Female directors to be celebrated at Pickford Film Center, campus
Female directors are a rare occurrence in the film industry, and the CASCADIA International Women’s Film Festival is trying to change that.
On Saturday, Oct. 29, at the Pickford Film Center downtown, CASCADIA will be hosting two documentaries directed by women. In addition, a panel of filmmakers will be held at Western.
The Pickford has been showing documentaries every day of October for their month-long event, Doctober, and the films this Saturday will wrap up the celebration.
“Sweet Crude,” a documentary directed by Sandy Cioffi will play at 4 p.m. The film is about the oil industry’s destruction to the environment in Nigeria’s Niger Delta.
Sweet Crude won the Seattle International Film Festival of 2009 and has gained international recognition at other film festivals as well.
Following “Sweet Crude” is “Drawing the Tiger,” directed by Amy Benson and her husband Scott Squire at 6:30 p.m. The documentary focuses on a Nepali family and their struggle with poverty.
Admission prices are available at pickfordfilmcenter.org.
The directors of both films will be available after their viewings to discuss their struggles making the documentaries and to take questions from the audience.
CASCADIA, a nonprofit organization, does not just showcase documentaries, Executive Director Cheryl Crooks said.
“They just have to be exceptional films directed by women,” Crooks said.
“We’re just trying to make people aware women make great films.”
CASCADIA Executive Director Cheryl Crooks
CASCADIA came about after previously working with The Female Eye Film Festival in Toronto, Canada, which is also a female-director exclusive organization.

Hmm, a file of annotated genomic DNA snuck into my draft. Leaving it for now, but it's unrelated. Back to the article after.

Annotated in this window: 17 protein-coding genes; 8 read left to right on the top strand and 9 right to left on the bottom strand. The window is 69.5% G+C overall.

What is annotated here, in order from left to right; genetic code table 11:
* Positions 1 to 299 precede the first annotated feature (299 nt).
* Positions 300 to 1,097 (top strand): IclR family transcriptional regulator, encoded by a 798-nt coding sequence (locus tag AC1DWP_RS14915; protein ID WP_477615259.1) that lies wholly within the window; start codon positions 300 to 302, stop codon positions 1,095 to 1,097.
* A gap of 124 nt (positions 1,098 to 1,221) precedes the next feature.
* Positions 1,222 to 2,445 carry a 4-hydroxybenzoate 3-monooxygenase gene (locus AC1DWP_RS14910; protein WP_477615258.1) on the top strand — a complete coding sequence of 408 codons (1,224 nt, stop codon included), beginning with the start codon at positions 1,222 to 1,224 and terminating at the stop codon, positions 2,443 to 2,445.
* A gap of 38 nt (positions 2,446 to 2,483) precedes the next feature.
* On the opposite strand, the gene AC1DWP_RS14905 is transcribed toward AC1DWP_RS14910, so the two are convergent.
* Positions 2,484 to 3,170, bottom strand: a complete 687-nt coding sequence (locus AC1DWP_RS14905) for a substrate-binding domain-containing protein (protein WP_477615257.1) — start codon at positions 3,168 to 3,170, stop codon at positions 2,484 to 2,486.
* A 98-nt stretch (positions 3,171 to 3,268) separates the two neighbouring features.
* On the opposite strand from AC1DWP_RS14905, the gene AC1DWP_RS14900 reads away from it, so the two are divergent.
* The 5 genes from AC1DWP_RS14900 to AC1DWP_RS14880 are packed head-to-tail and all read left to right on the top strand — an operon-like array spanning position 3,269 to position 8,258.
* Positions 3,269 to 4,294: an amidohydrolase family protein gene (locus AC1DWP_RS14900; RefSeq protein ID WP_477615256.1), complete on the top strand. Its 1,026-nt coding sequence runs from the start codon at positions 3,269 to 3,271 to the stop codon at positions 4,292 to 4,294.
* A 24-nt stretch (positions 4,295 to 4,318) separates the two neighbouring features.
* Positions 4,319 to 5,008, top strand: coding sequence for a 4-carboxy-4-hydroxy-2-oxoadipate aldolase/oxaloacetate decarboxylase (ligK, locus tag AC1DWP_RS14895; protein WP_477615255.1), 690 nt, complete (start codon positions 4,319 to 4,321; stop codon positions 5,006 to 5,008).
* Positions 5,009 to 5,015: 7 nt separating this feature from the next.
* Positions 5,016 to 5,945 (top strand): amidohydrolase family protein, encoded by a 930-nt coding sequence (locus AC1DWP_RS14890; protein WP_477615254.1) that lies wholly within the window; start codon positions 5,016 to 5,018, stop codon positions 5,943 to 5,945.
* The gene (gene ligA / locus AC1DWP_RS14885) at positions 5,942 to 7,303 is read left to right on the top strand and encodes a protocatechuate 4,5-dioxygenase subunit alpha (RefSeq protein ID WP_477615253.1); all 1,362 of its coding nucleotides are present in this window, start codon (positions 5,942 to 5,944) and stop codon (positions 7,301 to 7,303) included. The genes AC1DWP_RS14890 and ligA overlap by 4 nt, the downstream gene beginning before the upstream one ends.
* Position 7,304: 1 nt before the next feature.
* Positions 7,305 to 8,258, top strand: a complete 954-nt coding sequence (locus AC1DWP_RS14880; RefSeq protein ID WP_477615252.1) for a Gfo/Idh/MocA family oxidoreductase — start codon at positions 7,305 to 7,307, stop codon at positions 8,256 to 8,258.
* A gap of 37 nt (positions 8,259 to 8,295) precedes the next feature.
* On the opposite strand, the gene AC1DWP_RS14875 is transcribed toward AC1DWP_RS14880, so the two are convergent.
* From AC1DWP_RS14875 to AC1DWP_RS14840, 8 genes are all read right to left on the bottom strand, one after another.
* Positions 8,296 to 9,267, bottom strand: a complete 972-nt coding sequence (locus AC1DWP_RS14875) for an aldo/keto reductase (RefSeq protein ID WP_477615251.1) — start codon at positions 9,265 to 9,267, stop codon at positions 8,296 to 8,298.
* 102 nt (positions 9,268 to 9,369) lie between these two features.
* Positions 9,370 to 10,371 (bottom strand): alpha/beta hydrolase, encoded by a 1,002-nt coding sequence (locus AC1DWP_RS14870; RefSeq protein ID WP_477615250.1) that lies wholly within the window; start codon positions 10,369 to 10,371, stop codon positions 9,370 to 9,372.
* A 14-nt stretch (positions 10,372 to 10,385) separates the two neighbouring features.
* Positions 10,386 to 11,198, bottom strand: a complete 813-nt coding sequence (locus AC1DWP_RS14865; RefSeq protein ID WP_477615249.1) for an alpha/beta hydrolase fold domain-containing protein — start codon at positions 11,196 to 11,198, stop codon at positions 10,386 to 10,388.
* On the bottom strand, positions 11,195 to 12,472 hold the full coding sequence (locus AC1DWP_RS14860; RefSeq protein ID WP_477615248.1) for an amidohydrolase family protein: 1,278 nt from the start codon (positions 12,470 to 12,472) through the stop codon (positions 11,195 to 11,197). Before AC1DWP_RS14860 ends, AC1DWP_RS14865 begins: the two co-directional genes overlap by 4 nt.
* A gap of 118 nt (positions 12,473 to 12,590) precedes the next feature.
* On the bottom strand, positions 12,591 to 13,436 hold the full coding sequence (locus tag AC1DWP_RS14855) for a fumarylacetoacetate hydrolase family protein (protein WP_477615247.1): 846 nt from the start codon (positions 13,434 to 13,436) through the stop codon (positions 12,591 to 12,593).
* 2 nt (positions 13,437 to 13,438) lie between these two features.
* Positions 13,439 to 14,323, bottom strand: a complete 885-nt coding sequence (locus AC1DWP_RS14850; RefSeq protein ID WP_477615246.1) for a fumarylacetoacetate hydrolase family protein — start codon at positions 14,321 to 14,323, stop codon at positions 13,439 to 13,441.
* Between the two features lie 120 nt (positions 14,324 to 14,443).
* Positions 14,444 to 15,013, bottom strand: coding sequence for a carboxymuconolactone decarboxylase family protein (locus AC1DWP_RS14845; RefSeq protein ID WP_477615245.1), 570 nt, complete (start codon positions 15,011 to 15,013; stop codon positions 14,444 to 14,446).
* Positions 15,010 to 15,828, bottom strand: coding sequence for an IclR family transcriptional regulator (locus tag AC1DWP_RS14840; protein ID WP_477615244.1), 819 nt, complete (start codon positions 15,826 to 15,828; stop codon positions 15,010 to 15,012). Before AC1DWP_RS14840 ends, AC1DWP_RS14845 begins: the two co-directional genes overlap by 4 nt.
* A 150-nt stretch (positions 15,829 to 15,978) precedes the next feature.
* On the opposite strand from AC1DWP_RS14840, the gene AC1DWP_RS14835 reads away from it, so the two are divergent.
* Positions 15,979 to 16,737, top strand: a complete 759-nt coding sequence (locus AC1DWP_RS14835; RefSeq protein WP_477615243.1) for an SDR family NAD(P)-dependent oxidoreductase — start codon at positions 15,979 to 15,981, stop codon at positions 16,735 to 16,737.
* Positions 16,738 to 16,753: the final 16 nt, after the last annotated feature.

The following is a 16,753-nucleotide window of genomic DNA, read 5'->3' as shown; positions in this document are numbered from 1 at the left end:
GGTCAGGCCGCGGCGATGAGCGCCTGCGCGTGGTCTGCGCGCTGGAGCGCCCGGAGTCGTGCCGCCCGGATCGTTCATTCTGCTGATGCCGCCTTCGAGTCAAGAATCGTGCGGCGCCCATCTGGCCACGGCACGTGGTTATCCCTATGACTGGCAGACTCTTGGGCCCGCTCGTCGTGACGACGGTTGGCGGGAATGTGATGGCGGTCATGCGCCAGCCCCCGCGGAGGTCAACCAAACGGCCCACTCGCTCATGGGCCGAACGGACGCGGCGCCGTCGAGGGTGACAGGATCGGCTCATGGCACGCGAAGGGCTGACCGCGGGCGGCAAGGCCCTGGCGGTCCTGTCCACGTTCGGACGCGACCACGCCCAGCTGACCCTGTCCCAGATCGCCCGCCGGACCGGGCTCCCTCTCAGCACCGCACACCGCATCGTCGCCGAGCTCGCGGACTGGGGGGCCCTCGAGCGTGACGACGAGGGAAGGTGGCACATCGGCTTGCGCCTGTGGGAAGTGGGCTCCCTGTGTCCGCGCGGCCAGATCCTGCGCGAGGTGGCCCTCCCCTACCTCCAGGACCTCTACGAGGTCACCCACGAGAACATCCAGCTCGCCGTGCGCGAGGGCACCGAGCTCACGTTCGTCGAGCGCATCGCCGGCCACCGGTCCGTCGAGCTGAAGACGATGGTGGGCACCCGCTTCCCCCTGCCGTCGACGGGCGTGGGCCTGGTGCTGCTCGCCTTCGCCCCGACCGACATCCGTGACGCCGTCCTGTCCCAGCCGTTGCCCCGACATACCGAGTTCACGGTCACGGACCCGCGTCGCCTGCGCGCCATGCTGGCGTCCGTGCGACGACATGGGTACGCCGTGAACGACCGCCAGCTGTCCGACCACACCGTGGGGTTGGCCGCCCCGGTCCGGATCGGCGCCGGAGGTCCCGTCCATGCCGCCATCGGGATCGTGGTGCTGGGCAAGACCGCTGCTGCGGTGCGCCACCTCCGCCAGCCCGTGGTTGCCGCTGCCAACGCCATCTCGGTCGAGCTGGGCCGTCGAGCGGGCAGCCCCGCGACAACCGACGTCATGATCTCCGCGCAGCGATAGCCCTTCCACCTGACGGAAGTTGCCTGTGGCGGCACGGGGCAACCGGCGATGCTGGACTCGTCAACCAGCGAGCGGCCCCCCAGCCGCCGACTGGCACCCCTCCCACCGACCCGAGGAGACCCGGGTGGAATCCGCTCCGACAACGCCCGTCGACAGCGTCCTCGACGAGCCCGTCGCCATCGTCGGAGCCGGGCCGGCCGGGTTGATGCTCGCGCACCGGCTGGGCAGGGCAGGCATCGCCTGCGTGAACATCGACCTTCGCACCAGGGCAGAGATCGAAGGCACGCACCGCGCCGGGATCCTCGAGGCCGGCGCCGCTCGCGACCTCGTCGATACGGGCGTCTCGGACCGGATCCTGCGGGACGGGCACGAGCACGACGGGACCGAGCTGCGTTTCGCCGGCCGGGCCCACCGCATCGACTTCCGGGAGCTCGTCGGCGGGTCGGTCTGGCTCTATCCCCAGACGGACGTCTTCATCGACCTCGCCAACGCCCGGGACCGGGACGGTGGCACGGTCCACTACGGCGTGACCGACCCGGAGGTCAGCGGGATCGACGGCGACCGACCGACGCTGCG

Originally, the founders of CASCADIA wanted to expand the festival to another location, since many of their film submissions were from the West Coast.
“We did this last year with the Female Eye,” Crooks said. “We did a panel at Western, showed a bunch of films and had a party, of course.”
When coordinating between the U.S. and Canada became difficult, CASCADIA was created as its own entity in Bellingham.
In addition to the documentaries at the Pickford, a panel is being held in Communications Facility Room 110 where filmmakers will discuss virtual reality and other new technologies in relation to the film industry.
The panel starts at noon and is free to the public. Following the panel, a hands-on workshop will be held where participants will get a direct look at virtual reality software.
CASCADIA has another event coming up in April. Crooks hopes to eventually showcase films on Western’s campus through CASCADIA.
“One of our goals is to involve the young filmmakers locally,” Crooks said. “But also to get the students on campus involved.”
The film festival and panel is a promising place for students looking to get their foot in the door of the film industry, Crooks said.
“You have access to people,” Crooks said. “You can walk up, you can meet them and you can talk to them. It’s a huge opportunity.”
Crooks does not know how big CASCADIA will grow in the coming years, but she wants to keep it local to Bellingham.
“We’re just trying to make people aware women make great films,” Crooks said.
To reserve a spot in the virtual reality workshop this Saturday in CF 110, email Mary Erickson at Mary.Erickson@wwu.edu.